Comparison of the structures of natural and synthetic Pb-Cu-jarosite-type compounds
Hudson-Edwards, Karen A.; Smith, Adrian M.L. Dubbin; Bennett, Andrew J.; Murphy, Pamela J.; Wright, Kate
European Journal of Mineralogy Volume 20 Number 2 (2008), p. 241 - 252
published: Apr 30, 2008
ArtNo. ESP147052002009, Price: 29.00 €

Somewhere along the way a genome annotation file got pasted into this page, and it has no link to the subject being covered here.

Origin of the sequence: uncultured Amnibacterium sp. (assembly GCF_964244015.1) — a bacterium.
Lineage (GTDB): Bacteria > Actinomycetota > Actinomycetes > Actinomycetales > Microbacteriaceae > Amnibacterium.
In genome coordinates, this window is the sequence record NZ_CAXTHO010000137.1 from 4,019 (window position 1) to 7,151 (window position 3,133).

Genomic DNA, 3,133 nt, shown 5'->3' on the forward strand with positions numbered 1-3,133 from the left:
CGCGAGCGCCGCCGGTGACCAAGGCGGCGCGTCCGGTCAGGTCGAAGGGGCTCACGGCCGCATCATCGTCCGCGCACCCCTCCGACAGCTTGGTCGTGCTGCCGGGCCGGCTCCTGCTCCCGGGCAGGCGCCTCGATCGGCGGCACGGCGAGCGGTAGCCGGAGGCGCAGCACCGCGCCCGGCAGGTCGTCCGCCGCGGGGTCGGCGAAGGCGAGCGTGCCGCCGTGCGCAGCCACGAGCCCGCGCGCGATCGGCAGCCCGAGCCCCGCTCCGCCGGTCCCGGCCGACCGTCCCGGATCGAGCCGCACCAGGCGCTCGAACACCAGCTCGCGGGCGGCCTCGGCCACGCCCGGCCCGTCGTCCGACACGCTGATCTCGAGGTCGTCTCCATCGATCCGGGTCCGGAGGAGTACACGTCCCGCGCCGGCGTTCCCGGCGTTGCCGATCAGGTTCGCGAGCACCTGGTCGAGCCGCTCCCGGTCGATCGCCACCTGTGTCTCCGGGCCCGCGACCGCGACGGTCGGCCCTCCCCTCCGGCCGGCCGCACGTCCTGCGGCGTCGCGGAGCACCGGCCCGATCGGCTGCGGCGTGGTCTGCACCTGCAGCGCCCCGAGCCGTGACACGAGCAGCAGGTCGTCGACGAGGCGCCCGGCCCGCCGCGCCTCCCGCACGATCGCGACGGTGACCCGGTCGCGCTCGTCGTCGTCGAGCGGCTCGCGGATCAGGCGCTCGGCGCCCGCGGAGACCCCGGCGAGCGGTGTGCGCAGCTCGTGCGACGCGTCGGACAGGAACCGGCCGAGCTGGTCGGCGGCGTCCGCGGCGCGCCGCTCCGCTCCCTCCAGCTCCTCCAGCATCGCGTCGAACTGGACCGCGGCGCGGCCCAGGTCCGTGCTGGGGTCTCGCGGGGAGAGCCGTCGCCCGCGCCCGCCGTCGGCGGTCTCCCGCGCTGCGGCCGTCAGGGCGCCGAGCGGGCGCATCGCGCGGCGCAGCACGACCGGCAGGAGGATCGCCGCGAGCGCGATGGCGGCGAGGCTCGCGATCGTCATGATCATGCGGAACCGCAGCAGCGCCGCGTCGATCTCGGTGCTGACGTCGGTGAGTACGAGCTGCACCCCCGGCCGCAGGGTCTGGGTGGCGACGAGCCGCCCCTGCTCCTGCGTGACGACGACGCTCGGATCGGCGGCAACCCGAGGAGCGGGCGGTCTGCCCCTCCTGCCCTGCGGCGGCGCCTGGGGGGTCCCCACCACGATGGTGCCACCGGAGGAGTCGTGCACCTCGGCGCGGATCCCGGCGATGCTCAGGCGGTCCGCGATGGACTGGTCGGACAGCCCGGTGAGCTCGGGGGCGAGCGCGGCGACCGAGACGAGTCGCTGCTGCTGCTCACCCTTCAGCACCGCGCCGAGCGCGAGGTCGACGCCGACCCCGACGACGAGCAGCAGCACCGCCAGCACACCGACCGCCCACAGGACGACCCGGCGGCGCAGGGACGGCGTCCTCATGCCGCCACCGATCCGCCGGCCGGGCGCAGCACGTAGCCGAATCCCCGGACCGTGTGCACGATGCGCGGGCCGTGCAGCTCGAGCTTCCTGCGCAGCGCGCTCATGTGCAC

Jarosite minerals are effective scavengers of potentially toxic elements such as Pb and Cu, and are abundant in acid rock drainage systems, acid sulfate soils and metallurgical wastes. We used XRD, SEM, and infrared, Raman and X-ray absorption (EXAFS and XANES) spectroscopy to determine the structural differences between natural and synthetic Pb-Cu-jarosites. Differences in the a0 unit cell dimensions for the natural and synthetic samples (7.2288(27) Å and 7.32088(26) Å, respectively), and c0 unit cell values (34.407(14) Å and 17.0336(7) Å, respectively) are attributed to different proportions of H3O, Fe and Pb in the jarosite structures. The synthetic Pb-Cu-jarosite has sharper Raman and IR spectra, with narrower and more intense bands, suggesting that it is more crystalline than the natural sample. EXAFS fitting of the Fe and Pb data for the natural and synthetic Pb-Cu-jarosite samples are similar to each other, and are also similar to previously reported EXAFS data for jarosites, suggesting that Fe occupies the B sites, and Pb the A sites. The natural sample's Pb EXAFS data are only fitted over a short k-range, however, and the comparison is based on only the first two shells around Pb. Our Cu fits for the natural Pb-Cu-jarosite are similar to the first and third shell fittings for Fe, except that the Cu occupies a tetrahedral rather than an octahedral site (4 O in first shell at r = 1.94-1.95 Å; 4 Fe in third shell at r = 3.59-3.60 Å). In the synthetic Pb-Cu-jarosite, Cu also shares the B site with Fe, but fits of 4 Cu around the Cu atom at a bond distance of 2.60 Å and XANES evidence also suggest the presence of metallic Cu within the structure. Variations in the structures of the natural and synthetic samples are likely due to their differing chemistries and conditions of formation.